Completed

Film Analysis MYP 8th Grade

Instructor

James Hadley

Reviews (3)

Ian Song
Ian Song
Ian Song

Overview

Features of Close Film Analysis

FILM:_____________________________ TIME:______________________

FEATURE

IDENTIFIED

ANALYSIS

Brief Summary

 

 

  • What tradition or genre is it part of?
  • What are the features determining genre?
  • What other work might it be connected to?
  • Who made this? Why?
  • What can we tell about its’ creators?
  • How does it fit within the director’s other work?
  • Does it share significant narrative or thematic concerns?
  • Does it share particular visual or technical elements?
  • What is the film’s theme?
 

Narrative

   
  • How is this film constructed according to narrative/story being told?
  • Is the narrative organised by plot or time sequence, or some other way?
  • Does the film use other principles than narrative sequence as a structure (for instance, an argument?)
  • What is the nature of our engagement with the story or characters?
 
Context of Extract in Film    
Sociocultural Context (ECONOMIC)    
  • How is mise-en-scene used to portray specific socioeconomic classes? What about other film elements such as cinematography, editing, sound, etc.?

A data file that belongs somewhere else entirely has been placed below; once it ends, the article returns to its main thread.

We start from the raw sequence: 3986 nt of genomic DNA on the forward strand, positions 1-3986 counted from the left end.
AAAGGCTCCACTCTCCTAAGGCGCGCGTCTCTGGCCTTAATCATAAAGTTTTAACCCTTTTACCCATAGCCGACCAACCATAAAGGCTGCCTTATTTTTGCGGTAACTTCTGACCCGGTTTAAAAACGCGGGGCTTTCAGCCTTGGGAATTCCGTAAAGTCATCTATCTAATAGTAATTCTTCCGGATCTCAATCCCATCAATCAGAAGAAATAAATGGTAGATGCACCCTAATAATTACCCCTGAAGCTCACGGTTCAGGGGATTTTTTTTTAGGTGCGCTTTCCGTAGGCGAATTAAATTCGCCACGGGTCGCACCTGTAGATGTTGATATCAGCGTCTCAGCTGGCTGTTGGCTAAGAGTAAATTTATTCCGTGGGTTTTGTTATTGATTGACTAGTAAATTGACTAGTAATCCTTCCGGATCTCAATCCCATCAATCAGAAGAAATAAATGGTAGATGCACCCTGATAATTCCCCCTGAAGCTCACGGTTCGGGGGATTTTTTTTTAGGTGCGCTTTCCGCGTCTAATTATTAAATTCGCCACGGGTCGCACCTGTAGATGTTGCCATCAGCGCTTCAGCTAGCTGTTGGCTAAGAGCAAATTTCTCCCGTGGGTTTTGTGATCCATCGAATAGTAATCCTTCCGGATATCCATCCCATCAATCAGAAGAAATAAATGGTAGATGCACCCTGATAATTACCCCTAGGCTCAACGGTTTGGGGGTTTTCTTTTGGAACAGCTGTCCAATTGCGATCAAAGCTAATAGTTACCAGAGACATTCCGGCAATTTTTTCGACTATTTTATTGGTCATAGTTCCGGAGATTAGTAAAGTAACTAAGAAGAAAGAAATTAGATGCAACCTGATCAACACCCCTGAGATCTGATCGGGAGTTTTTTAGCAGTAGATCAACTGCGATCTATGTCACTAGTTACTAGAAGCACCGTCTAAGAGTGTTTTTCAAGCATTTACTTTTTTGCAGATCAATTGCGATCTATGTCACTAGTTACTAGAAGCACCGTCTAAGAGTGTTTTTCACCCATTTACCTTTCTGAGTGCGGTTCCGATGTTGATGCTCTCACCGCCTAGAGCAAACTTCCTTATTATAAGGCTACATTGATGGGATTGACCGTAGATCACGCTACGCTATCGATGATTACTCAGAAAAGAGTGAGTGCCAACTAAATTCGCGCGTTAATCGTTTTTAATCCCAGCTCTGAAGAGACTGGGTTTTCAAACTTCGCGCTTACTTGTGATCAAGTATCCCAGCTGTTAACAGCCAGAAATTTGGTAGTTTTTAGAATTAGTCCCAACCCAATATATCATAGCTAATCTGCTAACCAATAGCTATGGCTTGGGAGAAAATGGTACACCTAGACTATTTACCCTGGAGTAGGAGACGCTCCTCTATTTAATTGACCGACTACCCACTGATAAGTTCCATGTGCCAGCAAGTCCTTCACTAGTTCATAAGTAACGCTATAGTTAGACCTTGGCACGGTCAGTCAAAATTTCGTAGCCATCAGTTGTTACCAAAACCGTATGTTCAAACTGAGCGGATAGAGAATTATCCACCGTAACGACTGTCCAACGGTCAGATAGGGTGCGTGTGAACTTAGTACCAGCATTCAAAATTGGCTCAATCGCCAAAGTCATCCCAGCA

•  Are any motifs, symbols or themes used to represent different socioeconomic classes within the film? How and why?
  • Does the socioeconomic status of each character play a significant role in the narrative? How so?
  •  Are people from a particular class portrayed negatively or positively? If so, what seems to be the point of that portrayal?
  • Does the film appear to criticize the socioeconomic status quo? In what ways and what aspects?
  • Is nearly everything of value in this movie something that can be bought or sold? Or does the film portray values that fall outside the realm of economics?
  • Was there any aspect of the film’s production which had a broader economic impact? (e.g. a pioneering use of a new film element, such as digital special effects, which created a whole new market of jobs...this links to institutional contexts as well)
 

Sociocultural Context (Geographic)

   
  • How does the film use its specific geographic locations to help tell its story?
  • How are specific film elements (cinematography, sound, genre codes and conventions, etc.) used to cinematically portray the place and space of the film’s geographic location? Is the cinematic portrayal of the location flattering? Negative? Why? (Be sure to always link this discussion to the filmmaker’s intentions(The following questions can also relate to social cultural contexts.)
  • Given what you know about the place or time portrayed in the movie, are there groups of people not shown or barely acknowledged in the movie who are nonetheless significant in the geographic location the film is set within? Why do you think they are not portrayed in this movie?